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Bristol publishes roadmap for tackling ecological emergency


An ambitious strategy for addressing the ecological emergency in Bristol has been published.

The One City Ecological Emergency Strategy was launched by the One City Environment Board today (24 September 2020) having been developed by a working group of over 30 organisations from across the city. The strategy sets out the action required to reverse declines in wildlife and restore the natural systems on which we all depend.

Bristol was the first major city in the UK to declare an ecological emergency in February this year, with a joint declaration by Bristol City Council and Avon Wildlife Trust, supported by city partners.

This was in response to local and national findings that nature is declining at an alarming rate, posing huge risks to food production, clean air and flood defences, in addition to the risk of extinction for large numbers of species in the UK.

Bristol has already seen big drops in once-common species. Populations of swifts and starlings have declined by 96% between 1994 and 2014 in the West of England, and populations of linnets have declined by 80% in the same period [1].

The escalating threats to wildlife and ecosystems also impact our opportunities to connect with nature, which can bring significant benefits to our health and well-being. A recent survey found that 81% of people felt that the Coronavirus outbreak has shown the importance of protecting and restoring nature, while 89% agreed that increasing the amount of accessible greenspace would help to improve people’s health [2].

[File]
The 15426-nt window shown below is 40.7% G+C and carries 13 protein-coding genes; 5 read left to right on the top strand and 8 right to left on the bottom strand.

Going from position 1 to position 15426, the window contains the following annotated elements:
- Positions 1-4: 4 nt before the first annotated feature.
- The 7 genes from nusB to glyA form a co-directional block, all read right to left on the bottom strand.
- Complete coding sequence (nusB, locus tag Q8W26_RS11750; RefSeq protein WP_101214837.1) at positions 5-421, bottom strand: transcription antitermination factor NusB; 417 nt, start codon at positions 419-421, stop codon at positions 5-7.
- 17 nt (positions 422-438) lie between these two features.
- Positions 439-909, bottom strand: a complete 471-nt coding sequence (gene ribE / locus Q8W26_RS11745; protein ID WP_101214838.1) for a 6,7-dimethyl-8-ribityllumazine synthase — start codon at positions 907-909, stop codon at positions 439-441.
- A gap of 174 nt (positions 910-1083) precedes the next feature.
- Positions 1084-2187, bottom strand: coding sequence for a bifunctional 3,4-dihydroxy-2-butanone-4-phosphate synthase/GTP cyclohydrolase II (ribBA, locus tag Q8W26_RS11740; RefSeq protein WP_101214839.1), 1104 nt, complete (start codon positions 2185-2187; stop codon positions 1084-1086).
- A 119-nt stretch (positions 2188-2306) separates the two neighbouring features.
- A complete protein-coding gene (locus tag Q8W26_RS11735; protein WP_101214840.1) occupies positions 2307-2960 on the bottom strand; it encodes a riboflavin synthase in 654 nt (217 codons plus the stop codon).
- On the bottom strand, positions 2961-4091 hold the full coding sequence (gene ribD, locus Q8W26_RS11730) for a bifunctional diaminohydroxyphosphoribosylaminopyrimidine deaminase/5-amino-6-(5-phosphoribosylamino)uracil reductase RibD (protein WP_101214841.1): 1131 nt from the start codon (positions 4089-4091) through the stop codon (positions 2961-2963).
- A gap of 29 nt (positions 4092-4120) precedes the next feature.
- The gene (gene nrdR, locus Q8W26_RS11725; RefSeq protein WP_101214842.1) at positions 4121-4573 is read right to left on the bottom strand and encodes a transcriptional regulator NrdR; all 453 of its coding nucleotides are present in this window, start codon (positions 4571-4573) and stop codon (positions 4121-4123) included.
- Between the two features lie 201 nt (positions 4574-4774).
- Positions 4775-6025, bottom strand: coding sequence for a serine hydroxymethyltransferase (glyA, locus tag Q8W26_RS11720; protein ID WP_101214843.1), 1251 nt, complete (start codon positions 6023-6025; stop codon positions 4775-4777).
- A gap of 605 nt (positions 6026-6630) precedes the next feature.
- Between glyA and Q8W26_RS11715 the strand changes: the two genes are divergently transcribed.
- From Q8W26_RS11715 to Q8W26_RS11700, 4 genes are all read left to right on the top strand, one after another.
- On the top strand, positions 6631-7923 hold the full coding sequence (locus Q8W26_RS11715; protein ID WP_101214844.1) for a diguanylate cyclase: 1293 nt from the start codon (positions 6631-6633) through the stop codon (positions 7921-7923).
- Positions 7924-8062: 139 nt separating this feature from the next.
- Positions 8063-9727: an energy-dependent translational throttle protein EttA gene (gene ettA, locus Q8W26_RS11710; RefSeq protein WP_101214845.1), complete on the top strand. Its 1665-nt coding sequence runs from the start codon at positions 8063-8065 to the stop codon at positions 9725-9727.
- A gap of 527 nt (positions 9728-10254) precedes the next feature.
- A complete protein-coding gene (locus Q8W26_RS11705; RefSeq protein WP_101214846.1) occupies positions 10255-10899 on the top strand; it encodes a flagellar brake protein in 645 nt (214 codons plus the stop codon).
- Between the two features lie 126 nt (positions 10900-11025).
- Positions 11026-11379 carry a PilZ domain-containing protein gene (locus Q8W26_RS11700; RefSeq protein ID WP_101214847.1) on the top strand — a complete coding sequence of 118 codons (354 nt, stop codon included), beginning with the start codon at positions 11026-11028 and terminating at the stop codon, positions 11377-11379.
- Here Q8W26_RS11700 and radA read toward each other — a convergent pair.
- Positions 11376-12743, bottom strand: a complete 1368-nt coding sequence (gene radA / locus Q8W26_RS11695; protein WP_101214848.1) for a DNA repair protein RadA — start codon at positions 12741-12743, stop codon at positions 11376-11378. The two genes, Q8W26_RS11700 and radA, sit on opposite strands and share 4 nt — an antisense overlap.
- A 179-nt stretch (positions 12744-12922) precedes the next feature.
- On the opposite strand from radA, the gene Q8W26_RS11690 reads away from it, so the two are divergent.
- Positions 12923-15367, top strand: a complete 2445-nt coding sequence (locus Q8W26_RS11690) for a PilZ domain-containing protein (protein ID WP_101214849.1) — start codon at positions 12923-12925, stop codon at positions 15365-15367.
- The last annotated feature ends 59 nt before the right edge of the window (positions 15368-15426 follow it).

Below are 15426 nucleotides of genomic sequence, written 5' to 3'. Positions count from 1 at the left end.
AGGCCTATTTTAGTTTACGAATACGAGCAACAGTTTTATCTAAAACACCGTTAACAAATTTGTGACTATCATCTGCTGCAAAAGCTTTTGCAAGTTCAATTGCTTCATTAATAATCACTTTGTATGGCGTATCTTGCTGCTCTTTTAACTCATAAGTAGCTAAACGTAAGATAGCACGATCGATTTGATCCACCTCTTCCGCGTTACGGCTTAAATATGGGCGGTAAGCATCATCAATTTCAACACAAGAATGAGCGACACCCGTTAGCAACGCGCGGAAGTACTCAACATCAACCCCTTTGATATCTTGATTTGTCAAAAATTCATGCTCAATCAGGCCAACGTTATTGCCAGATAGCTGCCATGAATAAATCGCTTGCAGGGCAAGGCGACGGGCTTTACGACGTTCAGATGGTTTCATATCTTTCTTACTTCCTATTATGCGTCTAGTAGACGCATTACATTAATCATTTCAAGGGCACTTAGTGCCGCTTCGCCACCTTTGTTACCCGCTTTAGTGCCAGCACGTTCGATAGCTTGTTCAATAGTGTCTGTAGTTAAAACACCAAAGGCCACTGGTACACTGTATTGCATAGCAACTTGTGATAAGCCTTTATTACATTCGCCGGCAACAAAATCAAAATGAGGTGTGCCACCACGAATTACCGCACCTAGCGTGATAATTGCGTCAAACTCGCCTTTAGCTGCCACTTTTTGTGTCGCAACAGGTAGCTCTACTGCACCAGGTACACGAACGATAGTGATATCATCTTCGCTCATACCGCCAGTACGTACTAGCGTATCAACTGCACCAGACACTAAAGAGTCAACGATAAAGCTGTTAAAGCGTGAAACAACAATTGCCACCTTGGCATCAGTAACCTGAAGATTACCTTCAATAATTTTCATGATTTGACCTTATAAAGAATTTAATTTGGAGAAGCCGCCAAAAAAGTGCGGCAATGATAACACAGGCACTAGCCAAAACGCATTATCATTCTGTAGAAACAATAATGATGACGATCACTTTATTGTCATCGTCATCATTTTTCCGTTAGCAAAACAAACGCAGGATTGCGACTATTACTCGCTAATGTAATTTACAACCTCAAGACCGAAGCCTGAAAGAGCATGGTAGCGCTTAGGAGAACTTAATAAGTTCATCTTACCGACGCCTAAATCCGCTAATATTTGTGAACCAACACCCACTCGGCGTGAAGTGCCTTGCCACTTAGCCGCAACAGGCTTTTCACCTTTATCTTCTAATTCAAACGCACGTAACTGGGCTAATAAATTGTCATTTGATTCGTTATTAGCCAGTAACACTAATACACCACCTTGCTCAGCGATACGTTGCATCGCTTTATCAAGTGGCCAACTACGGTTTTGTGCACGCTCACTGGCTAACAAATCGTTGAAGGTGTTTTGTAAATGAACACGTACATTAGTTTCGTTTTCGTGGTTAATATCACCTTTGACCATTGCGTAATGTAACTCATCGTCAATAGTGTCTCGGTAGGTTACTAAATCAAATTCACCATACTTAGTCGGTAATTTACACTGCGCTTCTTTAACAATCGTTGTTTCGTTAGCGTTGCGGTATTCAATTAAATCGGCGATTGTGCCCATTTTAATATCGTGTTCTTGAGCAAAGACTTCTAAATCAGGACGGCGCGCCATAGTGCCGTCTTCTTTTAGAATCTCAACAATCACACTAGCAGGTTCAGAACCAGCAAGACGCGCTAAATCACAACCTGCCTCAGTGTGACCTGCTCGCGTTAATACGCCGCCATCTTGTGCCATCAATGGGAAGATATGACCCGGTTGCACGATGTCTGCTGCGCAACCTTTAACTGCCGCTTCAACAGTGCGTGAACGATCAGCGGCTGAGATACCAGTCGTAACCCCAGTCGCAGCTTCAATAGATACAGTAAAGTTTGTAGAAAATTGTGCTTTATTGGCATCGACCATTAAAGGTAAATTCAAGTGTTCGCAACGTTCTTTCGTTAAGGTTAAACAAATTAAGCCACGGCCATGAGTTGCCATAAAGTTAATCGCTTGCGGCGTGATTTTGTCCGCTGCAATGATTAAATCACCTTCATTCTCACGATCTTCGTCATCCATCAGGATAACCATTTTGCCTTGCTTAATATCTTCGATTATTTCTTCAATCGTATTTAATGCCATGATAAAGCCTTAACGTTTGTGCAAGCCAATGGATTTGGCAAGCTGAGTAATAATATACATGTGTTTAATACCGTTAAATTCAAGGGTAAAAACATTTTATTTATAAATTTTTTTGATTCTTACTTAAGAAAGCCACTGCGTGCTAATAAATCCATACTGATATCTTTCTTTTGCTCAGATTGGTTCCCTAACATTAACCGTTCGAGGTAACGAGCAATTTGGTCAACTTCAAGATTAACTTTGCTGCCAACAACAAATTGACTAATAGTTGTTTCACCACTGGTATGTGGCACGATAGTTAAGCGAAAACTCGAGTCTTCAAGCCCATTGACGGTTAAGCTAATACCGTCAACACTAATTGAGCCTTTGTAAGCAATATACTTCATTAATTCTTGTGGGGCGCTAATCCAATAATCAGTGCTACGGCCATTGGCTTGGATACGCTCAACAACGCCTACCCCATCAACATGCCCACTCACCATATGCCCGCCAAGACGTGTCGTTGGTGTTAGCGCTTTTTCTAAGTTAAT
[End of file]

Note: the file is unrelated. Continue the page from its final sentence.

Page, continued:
Marvin Rees, Mayor of Bristol and co-chair of the Environmental Sustainability Board, said:

“We are proud Bristol was the first city in the UK to declare an Ecological Emergency, and this strategy is an important step in taking concrete action to address nature’s decline.

“Investing in nature is good for wildlife and our health and well-being, but it is also great value for money and vital for maintaining the ecosystems on which we all depend. We are experiencing a challenging time as we recover from Covid-19, so it is more important that we work together to reverse declines in wildlife and restore a healthy natural environment that wildlife, and everyone in Bristol, can enjoy.

“Achieving the scale of change needed has to be a city-wide effort, and there are ways organisations, communities and individuals in Bristol can get involved. We will also need support from regional and national partners and policymakers, and will work with neighbouring local authorities, WECA and our national government so that we can deliver this ambition”.

The strategy sets out four key strategic goals to be achieved by 2030: at least 30% of land in Bristol is managed for the benefit of wildlife; pesticide use to be reduced by at least 50%; 100% of Bristol’s waterways have excellent water quality which supports health wildlife; and people and businesses reduce consumption of products that undermine the health of wildlife and ecosystems around the world. For each goal there are actions that need to be taken for it to be achieved.

Chair of the One City Ecological Emergency Strategy Working Group, Ian Barrett, Chief Executive of Avon Wildlife Trust, added:

“Rapid, transformative action is needed to help nature recover. It is not too late to make a difference and prevent the catastrophic consequences of the decline of wildlife. This strategy is a huge step in the right direction and could position Bristol as an example for others to follow.

We now need the whole city to come together to support the strategy and take the urgent next steps needed to meet its ambitions.”

Further reading 

To read the strategy, please go to:

[1] Data from

[2] RSPB survey

News & Information, Nature
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